The opening of a 100-year-old Dundee war memorial made by post office workers is to be part of the city’s commemoration of the First World War next year after its discovery by a Dundee woman researching her ancestors.
Janice Kennedy’s search into her family led her to the location of the historical treasure chest, which will be opened for the first time next year.
Janice was researching her great-great-grandfather’s brother Henry Adams a famous glover, when she recalled a poem she had read in Gahan’s diary, which was on loan to her from her father’s friend.
The diary, of which there are 200 copies which were given to his friends as a gift, spoke about a box at the post office which she recalled was due to be opened fairly soon.
With help from the Post Office, Dundee High School, museums, libraries and a chance encounter with a local postman Janice eventually tracked the box down to the sorting office in Dundee East.
She said: “It was quite emotional when I was invited to go and see it. It was in a beautiful oak cabinet with a brass plaque on it.
The plaque said the box was to be opened by the postmaster in the presence of the lord provost of Dundee.
It is thought the box contains a large number of letters, newspaper cuttings, photographs, old gramophone recordings as well as coins and stamps.
Since the find the post office, Dundee City Council and representatives from the army have all taken an interest and the opening of the box will form part of the city’s commemoration of the centenary of the start of the First World War on August 4 2014.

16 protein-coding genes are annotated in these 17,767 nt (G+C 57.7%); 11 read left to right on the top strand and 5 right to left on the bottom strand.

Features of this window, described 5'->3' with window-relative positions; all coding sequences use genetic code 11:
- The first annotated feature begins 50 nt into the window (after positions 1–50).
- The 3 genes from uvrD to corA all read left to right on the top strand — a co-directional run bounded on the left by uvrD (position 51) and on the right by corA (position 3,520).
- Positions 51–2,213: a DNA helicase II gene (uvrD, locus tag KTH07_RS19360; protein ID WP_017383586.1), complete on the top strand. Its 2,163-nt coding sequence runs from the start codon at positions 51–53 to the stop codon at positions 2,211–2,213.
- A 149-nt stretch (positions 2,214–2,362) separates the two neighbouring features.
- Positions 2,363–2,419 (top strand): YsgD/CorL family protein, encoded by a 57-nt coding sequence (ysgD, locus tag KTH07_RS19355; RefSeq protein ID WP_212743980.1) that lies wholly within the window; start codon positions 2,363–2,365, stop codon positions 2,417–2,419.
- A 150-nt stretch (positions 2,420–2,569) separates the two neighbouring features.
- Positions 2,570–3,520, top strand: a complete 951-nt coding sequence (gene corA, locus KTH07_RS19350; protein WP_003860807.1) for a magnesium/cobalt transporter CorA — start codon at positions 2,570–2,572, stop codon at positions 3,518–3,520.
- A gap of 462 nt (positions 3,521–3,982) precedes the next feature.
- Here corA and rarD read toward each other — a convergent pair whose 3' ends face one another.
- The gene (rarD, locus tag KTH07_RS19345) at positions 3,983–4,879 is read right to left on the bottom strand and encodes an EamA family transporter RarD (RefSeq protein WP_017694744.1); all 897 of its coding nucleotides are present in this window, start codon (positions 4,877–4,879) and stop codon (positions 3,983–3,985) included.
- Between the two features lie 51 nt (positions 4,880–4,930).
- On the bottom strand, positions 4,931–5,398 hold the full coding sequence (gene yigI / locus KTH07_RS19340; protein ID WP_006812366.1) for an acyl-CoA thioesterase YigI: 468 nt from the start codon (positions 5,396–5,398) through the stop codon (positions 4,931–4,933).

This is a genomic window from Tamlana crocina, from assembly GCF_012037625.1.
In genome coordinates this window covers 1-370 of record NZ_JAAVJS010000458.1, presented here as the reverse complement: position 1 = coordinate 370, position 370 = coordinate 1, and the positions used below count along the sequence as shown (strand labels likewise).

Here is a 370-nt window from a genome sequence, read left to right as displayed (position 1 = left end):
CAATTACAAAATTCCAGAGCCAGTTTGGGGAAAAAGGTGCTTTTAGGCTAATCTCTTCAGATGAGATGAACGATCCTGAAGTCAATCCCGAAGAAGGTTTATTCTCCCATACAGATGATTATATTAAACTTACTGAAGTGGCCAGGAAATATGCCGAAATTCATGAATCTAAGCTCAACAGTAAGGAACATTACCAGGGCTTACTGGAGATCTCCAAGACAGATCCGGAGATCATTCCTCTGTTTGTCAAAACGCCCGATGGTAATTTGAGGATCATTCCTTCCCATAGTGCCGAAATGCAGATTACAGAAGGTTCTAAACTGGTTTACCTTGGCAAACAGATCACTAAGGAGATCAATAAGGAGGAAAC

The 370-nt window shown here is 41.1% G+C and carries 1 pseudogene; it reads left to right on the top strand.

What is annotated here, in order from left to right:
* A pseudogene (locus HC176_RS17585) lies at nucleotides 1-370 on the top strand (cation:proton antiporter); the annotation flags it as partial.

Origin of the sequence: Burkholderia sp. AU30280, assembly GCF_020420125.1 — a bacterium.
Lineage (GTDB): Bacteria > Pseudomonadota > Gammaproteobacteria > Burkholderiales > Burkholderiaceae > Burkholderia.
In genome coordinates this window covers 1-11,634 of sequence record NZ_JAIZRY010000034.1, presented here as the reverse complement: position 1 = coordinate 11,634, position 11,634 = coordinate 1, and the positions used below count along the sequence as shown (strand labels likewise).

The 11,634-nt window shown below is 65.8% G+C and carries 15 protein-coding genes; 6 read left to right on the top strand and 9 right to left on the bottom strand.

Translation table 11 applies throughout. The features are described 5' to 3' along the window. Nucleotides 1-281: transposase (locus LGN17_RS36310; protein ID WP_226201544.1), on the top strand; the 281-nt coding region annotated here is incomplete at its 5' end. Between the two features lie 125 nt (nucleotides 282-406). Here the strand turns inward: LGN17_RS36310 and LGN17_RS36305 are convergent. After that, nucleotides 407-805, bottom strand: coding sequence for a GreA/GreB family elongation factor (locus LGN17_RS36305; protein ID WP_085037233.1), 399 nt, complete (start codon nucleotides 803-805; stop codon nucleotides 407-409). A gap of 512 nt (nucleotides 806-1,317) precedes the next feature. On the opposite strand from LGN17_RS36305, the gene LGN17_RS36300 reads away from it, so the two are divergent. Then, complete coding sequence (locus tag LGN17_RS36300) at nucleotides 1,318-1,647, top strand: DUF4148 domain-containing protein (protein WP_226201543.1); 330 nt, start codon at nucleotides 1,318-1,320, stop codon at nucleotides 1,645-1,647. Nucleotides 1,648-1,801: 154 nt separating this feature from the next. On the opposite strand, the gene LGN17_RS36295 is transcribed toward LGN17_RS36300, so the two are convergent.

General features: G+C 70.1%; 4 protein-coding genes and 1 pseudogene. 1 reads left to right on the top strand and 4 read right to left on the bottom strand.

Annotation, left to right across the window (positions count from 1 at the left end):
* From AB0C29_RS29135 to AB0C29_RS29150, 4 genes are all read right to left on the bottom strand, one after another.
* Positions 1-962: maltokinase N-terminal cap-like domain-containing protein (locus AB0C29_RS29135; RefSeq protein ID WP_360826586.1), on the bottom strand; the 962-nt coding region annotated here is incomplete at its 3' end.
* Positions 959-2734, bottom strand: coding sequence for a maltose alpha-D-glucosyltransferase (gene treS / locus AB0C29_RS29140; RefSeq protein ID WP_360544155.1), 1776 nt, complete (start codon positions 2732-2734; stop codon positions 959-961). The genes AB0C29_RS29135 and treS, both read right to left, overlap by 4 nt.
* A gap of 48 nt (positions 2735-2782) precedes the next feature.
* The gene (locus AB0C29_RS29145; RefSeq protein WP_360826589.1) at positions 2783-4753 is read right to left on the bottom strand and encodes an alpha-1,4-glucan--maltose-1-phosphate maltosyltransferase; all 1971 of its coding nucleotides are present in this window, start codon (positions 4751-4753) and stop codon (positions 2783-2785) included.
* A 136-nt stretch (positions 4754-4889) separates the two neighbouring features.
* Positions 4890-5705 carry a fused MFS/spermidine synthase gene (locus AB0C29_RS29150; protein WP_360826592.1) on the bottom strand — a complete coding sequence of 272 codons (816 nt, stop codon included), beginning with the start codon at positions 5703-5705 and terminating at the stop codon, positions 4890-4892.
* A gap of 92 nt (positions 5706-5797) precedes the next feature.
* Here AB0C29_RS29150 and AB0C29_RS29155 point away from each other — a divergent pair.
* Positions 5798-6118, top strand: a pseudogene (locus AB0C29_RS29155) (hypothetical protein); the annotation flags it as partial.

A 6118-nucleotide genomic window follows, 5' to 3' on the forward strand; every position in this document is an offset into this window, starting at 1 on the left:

Janice said: “We’ve got something quite unique and different to anywhere else in the whole United Kingdom. We have been given a gift.
“We don’t know who wrote those letters and that’s really exciting. There were no photocopies in that time so they were giving up something really precious.
“Out of respect to those people it is only right their instructions should be followed.”
As part of her research Janice noticed an error in the diary that the box should be opened in 2021, however the original instructions were for it to be opened 100 years since the start of the First World War.
Janice added: “We don’t know exactly who those letters are from but we need to track down the descendants of those men so they can be there when the box is opened.
“It would be brilliant to be in touch with as many of those people as possible.
“Was your grandfather working in the post office at that time. Did he enlist or was a postal worker? They didn’t all enlist at the same time but most went out in waves. The children of those men would be in their eighties and nineties.”